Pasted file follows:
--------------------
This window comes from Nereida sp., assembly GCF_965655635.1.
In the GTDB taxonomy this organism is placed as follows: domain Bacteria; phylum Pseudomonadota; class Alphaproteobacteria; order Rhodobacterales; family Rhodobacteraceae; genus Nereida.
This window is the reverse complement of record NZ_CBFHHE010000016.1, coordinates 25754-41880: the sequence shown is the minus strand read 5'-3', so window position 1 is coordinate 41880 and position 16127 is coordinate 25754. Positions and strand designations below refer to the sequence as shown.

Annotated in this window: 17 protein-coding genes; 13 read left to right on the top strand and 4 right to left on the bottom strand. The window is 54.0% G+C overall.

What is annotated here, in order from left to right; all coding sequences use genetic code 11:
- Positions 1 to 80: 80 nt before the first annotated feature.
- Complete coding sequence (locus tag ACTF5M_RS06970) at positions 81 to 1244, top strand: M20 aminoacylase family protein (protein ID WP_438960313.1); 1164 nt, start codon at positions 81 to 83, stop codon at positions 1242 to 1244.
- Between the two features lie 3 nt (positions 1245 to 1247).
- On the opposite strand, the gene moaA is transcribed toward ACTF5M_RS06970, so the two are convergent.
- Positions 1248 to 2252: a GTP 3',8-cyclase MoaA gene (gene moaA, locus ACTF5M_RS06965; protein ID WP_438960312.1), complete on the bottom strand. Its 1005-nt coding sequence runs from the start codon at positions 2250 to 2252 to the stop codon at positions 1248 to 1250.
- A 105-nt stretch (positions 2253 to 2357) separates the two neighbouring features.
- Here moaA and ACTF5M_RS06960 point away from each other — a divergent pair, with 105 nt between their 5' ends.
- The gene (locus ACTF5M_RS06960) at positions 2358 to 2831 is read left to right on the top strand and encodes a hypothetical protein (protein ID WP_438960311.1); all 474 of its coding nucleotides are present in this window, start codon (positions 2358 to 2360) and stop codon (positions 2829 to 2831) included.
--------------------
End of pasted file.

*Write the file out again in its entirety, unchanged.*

This window comes from Nereida sp., assembly GCF_965655635.1.
In the GTDB taxonomy this organism is placed as follows: domain Bacteria; phylum Pseudomonadota; class Alphaproteobacteria; order Rhodobacterales; family Rhodobacteraceae; genus Nereida.
This window is the reverse complement of record NZ_CBFHHE010000016.1, coordinates 25754-41880: the sequence shown is the minus strand read 5'-3', so window position 1 is coordinate 41880 and position 16127 is coordinate 25754. Positions and strand designations below refer to the sequence as shown.

Annotated in this window: 17 protein-coding genes; 13 read left to right on the top strand and 4 right to left on the bottom strand. The window is 54.0% G+C overall.

What is annotated here, in order from left to right; all coding sequences use genetic code 11:
- Positions 1 to 80: 80 nt before the first annotated feature.
- Complete coding sequence (locus tag ACTF5M_RS06970) at positions 81 to 1244, top strand: M20 aminoacylase family protein (protein ID WP_438960313.1); 1164 nt, start codon at positions 81 to 83, stop codon at positions 1242 to 1244.
- Between the two features lie 3 nt (positions 1245 to 1247).
- On the opposite strand, the gene moaA is transcribed toward ACTF5M_RS06970, so the two are convergent.
- Positions 1248 to 2252: a GTP 3',8-cyclase MoaA gene (gene moaA, locus ACTF5M_RS06965; protein ID WP_438960312.1), complete on the bottom strand. Its 1005-nt coding sequence runs from the start codon at positions 2250 to 2252 to the stop codon at positions 1248 to 1250.
- A 105-nt stretch (positions 2253 to 2357) separates the two neighbouring features.
- Here moaA and ACTF5M_RS06960 point away from each other — a divergent pair, with 105 nt between their 5' ends.
- The gene (locus ACTF5M_RS06960) at positions 2358 to 2831 is read left to right on the top strand and encodes a hypothetical protein (protein ID WP_438960311.1); all 474 of its coding nucleotides are present in this window, start codon (positions 2358 to 2360) and stop codon (positions 2829 to 2831) included.